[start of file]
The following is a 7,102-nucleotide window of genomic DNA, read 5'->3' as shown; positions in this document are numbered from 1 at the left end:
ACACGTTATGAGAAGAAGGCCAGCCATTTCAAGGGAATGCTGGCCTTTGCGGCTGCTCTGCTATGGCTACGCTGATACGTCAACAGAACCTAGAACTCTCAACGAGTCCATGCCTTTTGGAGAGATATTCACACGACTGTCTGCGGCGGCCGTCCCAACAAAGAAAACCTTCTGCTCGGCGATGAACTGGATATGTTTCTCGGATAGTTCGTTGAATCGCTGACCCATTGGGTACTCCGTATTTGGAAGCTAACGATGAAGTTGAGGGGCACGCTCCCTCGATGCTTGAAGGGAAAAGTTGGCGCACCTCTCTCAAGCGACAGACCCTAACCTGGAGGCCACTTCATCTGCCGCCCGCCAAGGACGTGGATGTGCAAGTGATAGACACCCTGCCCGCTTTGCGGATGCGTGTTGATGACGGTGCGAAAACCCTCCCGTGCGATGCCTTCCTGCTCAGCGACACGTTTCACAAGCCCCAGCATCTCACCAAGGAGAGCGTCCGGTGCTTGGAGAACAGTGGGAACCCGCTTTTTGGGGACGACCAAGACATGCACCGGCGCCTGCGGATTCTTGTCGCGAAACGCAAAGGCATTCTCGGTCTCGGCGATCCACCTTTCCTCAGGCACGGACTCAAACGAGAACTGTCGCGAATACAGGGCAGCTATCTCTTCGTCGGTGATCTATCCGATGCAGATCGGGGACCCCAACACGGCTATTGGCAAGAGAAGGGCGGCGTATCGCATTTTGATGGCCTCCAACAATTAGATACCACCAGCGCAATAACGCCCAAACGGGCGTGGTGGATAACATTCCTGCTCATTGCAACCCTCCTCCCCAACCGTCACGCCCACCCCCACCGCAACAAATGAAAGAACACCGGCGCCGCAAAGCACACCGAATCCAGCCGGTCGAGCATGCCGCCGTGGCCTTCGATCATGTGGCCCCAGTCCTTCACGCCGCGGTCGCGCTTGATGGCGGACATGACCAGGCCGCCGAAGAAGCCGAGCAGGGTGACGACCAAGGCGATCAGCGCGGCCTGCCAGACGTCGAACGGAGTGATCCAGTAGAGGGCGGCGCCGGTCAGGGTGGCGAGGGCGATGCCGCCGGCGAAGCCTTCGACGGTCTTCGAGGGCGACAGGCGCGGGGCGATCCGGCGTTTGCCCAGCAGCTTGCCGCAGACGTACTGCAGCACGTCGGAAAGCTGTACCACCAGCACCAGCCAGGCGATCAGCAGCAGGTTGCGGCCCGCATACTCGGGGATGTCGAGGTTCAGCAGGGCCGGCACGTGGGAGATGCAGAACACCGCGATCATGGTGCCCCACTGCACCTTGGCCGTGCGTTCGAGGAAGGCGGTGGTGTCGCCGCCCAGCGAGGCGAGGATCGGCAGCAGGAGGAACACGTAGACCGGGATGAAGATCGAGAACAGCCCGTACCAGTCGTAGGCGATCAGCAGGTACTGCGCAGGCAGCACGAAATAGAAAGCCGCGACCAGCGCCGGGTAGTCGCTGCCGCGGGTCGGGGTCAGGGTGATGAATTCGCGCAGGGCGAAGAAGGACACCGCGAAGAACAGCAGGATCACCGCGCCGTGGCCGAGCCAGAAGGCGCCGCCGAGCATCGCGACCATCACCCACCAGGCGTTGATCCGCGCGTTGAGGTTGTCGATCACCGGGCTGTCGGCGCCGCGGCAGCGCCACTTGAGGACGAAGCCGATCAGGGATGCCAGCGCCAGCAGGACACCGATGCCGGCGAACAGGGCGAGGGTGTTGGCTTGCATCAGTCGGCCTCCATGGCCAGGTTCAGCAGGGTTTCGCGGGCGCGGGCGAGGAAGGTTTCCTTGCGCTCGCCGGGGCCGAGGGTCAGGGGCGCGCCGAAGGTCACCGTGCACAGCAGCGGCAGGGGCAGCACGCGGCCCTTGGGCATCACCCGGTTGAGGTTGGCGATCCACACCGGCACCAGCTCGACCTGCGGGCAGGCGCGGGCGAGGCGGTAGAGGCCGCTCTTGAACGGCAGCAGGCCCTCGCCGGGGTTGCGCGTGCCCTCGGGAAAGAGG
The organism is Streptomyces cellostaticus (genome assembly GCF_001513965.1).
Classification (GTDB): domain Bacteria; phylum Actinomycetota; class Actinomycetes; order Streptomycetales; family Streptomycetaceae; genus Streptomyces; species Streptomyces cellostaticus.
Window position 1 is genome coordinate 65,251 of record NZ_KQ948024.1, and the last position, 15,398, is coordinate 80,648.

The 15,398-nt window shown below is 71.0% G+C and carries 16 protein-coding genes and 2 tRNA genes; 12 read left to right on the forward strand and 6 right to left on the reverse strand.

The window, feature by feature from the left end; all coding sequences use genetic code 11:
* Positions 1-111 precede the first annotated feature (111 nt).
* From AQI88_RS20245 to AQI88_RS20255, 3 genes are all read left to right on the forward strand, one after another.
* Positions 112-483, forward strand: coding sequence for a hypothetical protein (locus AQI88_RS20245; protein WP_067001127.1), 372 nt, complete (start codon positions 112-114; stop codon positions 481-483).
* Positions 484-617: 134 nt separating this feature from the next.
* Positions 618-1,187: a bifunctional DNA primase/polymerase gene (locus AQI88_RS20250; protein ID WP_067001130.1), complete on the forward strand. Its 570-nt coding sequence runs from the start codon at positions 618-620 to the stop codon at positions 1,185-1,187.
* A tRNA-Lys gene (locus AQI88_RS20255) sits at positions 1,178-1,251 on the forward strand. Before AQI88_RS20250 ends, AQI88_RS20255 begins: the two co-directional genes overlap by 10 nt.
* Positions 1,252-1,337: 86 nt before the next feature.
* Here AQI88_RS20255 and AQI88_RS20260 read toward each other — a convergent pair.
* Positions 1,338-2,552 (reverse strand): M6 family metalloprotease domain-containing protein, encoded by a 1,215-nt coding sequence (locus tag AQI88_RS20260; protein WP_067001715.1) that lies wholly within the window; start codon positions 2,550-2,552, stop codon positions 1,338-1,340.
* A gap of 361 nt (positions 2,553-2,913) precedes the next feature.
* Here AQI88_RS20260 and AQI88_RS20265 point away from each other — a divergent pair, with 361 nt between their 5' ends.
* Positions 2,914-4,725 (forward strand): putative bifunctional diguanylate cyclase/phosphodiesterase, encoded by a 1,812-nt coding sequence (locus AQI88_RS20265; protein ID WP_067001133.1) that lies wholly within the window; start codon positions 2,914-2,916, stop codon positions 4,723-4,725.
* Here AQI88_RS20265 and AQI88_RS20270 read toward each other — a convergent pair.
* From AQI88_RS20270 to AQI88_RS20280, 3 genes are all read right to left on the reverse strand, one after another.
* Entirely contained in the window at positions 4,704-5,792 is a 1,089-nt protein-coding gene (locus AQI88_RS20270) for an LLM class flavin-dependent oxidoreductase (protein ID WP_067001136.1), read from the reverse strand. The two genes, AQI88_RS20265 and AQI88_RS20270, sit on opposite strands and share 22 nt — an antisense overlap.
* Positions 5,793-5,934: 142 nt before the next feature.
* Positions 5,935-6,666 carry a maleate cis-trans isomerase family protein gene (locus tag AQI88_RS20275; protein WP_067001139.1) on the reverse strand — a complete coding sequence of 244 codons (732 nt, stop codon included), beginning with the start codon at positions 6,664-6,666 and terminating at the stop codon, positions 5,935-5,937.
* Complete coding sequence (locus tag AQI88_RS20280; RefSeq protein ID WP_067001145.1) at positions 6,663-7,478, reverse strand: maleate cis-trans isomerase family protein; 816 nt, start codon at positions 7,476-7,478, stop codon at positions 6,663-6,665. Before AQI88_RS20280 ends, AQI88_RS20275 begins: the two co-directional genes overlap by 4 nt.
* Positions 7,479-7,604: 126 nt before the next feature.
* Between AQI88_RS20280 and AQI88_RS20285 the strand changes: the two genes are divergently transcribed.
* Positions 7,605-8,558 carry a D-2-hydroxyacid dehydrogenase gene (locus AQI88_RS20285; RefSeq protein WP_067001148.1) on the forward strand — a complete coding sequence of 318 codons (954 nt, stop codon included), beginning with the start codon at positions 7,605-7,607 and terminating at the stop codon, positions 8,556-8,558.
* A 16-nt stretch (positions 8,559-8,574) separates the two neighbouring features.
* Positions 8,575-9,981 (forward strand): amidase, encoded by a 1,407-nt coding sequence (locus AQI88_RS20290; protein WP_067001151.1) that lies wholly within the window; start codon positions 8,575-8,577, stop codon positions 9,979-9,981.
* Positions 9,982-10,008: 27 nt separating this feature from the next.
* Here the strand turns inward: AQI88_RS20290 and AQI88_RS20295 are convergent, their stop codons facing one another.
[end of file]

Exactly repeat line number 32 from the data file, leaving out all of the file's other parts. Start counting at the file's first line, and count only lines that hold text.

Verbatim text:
* Here the strand turns inward: AQI88_RS20290 and AQI88_RS20295 are convergent, their stop codons facing one another.